Like most salespeople, I suffer from a total squirrel mentality. I’m always going; always trying to do a million things at once. If not properly managed, this can obviously lead to an extraordinary amount of stress—and stress is one of the biggest stumbling blocks to success.
Meditation has long been recommended to reduce stress levels and increase focus. That didn’t prevent me from thinking it was entirely too hokey and a total waste of my time, though. I tried it for two whole days in a row before making up every excuse in the world about why it wasn’t going to work for me.
But then something happened.
I watched as meditation made a massive difference in the life of my husband, Shane. It got to the point that I could tell, based on his mood and behavior, whether or not he’d meditated that day. He’s always been my smarter half, so I figured maybe he was on to a good thing!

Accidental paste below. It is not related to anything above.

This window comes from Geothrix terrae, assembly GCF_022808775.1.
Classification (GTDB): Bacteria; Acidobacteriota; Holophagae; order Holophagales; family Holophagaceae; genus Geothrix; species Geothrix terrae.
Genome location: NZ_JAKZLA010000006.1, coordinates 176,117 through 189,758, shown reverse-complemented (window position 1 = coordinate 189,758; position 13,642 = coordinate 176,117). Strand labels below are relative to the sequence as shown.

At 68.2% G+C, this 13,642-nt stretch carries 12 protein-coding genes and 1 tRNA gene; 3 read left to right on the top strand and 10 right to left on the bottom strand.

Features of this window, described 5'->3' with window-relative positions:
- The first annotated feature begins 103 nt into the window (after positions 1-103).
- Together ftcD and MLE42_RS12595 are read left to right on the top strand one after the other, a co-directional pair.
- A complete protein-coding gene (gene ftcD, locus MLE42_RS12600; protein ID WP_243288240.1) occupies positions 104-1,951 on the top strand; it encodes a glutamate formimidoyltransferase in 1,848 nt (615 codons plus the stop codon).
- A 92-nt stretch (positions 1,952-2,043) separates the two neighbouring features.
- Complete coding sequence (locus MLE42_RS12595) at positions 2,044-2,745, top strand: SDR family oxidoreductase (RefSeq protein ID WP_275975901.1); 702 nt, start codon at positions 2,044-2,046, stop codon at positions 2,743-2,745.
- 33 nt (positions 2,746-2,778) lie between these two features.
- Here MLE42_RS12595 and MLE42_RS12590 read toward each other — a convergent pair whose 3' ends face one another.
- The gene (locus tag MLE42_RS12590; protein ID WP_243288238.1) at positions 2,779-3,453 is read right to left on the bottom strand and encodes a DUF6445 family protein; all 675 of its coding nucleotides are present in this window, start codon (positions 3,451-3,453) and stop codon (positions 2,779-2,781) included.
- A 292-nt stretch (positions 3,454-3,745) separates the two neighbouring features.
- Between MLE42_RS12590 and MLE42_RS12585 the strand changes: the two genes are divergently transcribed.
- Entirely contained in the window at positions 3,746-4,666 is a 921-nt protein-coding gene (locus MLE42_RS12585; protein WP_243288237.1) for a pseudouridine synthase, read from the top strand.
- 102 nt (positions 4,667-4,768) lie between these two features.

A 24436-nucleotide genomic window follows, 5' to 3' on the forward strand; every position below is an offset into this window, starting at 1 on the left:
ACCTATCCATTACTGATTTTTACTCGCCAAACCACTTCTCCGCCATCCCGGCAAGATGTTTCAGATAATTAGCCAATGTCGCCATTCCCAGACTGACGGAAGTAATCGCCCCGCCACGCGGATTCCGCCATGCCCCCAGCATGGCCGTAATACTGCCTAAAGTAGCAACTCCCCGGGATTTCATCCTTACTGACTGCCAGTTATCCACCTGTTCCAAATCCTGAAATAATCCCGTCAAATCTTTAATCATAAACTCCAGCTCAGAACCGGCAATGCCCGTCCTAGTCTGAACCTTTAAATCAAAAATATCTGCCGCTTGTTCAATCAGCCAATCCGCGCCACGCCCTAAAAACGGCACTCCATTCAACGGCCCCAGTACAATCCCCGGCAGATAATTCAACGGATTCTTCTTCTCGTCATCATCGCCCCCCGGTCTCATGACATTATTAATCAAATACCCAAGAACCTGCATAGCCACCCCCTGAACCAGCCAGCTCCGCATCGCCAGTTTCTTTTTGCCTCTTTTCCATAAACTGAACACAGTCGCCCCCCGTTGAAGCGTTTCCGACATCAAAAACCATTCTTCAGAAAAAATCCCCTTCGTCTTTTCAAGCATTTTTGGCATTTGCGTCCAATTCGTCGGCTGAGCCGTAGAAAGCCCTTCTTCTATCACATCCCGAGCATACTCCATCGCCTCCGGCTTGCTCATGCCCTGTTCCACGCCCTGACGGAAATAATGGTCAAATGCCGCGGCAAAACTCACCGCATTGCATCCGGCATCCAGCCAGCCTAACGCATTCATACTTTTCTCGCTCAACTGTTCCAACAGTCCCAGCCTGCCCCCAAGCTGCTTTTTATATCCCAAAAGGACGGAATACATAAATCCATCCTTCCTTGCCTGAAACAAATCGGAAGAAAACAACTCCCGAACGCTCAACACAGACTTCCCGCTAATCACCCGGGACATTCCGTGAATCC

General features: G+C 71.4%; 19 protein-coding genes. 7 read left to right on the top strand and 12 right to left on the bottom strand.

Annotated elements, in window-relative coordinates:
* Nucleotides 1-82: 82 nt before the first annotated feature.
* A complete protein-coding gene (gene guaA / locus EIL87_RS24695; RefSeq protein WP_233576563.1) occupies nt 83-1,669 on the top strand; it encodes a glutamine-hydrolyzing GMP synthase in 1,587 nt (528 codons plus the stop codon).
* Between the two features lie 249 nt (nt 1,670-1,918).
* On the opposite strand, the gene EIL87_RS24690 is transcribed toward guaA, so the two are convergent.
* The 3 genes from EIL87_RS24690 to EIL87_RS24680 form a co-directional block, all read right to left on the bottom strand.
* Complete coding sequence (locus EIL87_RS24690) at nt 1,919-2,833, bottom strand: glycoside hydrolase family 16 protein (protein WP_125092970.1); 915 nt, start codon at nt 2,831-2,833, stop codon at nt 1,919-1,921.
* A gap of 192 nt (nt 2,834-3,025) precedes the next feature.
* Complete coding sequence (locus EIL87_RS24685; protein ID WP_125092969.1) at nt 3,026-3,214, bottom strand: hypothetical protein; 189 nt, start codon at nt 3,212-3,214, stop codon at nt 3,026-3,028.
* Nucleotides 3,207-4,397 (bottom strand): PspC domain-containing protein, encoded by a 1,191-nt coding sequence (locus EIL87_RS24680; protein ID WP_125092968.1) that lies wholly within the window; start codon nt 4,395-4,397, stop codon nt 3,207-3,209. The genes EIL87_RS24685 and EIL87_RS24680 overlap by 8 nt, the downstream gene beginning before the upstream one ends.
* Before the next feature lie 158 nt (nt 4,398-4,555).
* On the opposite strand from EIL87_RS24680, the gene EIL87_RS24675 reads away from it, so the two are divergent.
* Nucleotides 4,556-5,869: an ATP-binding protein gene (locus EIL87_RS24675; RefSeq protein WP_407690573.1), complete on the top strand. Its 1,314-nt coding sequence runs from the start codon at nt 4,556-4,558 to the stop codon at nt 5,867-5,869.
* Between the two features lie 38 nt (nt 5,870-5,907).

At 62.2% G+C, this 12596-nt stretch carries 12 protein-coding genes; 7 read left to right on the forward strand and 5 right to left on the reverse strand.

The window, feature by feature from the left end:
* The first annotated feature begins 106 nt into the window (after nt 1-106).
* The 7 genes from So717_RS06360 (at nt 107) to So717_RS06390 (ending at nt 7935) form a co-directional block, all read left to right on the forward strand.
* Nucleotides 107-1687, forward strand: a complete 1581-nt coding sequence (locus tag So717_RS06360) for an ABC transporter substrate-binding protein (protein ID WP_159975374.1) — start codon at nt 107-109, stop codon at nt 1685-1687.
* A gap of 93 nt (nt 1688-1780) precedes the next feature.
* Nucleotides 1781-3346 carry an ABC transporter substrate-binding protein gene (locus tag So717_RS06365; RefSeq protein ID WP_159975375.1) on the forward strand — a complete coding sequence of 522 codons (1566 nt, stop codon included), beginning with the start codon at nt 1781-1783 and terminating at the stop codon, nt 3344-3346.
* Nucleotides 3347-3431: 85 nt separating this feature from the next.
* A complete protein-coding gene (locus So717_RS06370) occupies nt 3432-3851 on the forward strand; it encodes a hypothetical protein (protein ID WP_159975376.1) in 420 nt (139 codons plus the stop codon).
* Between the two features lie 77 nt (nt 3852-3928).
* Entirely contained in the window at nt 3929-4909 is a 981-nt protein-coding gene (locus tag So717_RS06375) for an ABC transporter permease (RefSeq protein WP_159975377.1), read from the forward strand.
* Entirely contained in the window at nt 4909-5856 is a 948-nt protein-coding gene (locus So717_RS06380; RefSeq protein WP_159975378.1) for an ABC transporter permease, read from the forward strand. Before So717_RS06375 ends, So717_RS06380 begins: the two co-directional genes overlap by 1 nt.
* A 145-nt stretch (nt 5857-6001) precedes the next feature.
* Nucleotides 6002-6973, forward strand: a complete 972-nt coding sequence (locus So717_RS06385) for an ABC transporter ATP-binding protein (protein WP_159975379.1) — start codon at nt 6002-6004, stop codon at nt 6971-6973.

In January, I decided to give meditation another shot. I’ve now meditated at least once a day for over 200 days in a row. The results have been simply amazing. I use the guided meditation app Calm, and the daily meditation takes just ten minutes of my day.
The Benefits of Meditation for Me
Regular meditation has made a massive impact on my patience level. It’s taught me that I can greatly influence my mood and stress levels. When I get tense or stressed, I’m more likely to notice it. Then, I can take a moment to center myself, slow down my breathing, lower my heart rate, and continue what I was doing in a more focused, deliberate manner.
Sometimes, just a few seconds of focused, relaxed breathing can stop the spiral of stress in its tracks and turn my whole day around. These small “retreats” can happen anywhere I start to feel tense—at a stop light, sitting at my desk, or walking down a hallway. Just a year ago, I would never have imagined that I could be so calm and relaxed sitting in a dentist’s chair, waiting in a doctor’s office waiting room, or even getting an MRI.
But What Does it Have to do With Sales?